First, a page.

Breast cancer is a major malignancy, and mastectomy is the only radical treatment for it (14). Since mastectomy is seldom associated with severe postoperative complications, it requires shorter LOS than other oncological surgeries (15); the mean LOS reported in previous Western nationwide studies is 1-2 days (15), (16). However, since LOS in Japan is generally much longer (approximately three times) than that in other countries (17), the mean LOS for breast cancer surgery in Japan is approximately 1 week, despite few complications (18), (19).
Several studies have focused on the operative days of the week; that is, surgery in the latter of weekdays was associated with prolonged postoperative LOS because medical staff shortage on weekends could result in increased complications and lack of rehabilitation (20), (21), (22), (23), (24). Since clinical problems are irrelevant to breast cancer surgery, we hypothesized that the days of the week when partial mastectomy is performed can be associated with LOS and total hospitalization costs due to nonclinical factors. Using a nationwide database in Japan, this study aimed to examine the association of operative days of the week (Monday-Friday) with postoperative LOS and total hospitalization cost in patients who underwent partial mastectomy for breast cancer.
This nationwide retrospective cohort study was carried out using the Diagnosis Procedure Combination database, which includes hospital administrative claims data and discharge abstracts for approximately 8,000,000 inpatients in more than 1,200 hospitals throughout Japan each year (25). The database covers approximately 90% of all tertiary-care emergency hospitals and half of the institutions certified by the Japanese Surgical Society. Participation in the database is mandatory for all 82 university hospitals but voluntary for community hospitals. Because of the anonymity of the patient database, the requirement for informed consent was waived in the present study. This study was approved by the institutional review board of the University of Tokyo [approval number: 3501-(3) (December 25, 2017)].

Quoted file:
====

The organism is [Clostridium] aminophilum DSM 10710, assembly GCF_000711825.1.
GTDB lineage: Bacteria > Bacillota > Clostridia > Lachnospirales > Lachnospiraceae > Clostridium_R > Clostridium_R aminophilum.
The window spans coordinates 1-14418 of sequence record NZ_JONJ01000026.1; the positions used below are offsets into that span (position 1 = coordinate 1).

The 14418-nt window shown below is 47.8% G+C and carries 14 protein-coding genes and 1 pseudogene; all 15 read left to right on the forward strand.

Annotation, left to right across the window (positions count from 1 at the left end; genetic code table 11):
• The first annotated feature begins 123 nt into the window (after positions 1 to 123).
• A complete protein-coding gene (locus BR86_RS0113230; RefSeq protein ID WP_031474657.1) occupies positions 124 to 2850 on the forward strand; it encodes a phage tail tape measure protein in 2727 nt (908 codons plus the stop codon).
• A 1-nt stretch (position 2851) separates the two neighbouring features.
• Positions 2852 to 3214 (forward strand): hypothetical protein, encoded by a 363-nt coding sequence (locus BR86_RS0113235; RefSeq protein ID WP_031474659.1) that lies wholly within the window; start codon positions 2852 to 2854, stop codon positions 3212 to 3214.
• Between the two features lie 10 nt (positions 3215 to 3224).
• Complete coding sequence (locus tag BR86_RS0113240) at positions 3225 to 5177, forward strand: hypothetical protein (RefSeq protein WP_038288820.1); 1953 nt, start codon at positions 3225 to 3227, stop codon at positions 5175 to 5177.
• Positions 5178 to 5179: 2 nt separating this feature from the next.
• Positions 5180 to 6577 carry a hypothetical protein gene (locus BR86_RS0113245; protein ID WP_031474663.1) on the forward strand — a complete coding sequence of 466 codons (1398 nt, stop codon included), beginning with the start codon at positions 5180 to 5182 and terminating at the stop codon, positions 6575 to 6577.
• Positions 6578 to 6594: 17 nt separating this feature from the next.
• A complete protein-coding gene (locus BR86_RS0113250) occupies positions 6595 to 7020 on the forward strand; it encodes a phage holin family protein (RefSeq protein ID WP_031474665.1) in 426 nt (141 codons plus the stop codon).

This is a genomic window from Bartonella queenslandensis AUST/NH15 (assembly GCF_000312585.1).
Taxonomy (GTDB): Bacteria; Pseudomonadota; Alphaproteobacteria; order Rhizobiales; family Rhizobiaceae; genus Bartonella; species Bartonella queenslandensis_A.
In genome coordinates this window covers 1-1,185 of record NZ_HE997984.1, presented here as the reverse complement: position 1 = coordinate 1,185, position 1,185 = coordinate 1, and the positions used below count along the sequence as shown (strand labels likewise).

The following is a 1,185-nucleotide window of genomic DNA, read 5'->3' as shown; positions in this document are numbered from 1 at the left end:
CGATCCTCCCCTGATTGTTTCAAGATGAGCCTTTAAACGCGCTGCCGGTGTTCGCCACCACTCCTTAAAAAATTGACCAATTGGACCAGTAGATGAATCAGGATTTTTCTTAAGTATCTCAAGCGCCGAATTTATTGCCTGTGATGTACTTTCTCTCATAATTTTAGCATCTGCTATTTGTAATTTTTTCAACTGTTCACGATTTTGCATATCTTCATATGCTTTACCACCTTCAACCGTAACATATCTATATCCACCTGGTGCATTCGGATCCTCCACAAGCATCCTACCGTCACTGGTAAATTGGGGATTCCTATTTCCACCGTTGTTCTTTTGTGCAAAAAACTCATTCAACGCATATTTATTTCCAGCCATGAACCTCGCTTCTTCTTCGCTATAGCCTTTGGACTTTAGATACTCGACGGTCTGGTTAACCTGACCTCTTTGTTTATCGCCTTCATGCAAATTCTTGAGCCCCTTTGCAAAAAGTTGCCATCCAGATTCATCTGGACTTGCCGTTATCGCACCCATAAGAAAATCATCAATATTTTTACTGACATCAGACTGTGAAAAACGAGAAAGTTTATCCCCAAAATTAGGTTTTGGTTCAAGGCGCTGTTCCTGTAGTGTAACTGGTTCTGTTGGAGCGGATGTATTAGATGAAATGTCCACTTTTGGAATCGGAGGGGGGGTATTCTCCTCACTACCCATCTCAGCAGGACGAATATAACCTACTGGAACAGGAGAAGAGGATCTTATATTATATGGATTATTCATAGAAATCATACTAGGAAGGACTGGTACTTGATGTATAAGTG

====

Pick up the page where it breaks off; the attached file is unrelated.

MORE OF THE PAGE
The Diagnosis Procedure Combination database includes the following data: unique hospital identifier, sex, age, and body mass index at admission; smoking history; main diagnoses and comorbidities at admission and complications after admission recorded as text data in Japanese, using International Classification of Diseases, Tenth Revision (ICD-10) codes; tumor, node, and metastasis classifications of malignant tumors at admission; interventions and surgical procedures indexed by the original Japanese codes; LOS; and total hospitalization costs. The total hospitalization costs are based on reference prices in the fee schedule that determine item-by-item prices for inpatient services. All discharge abstract data for each patient were recorded at discharge by the attending physicians. Previous validation studies showed good sensitivity and specificity for the diagnosis and procedure records and high validity of cancer diagnosis in the database (26), (27).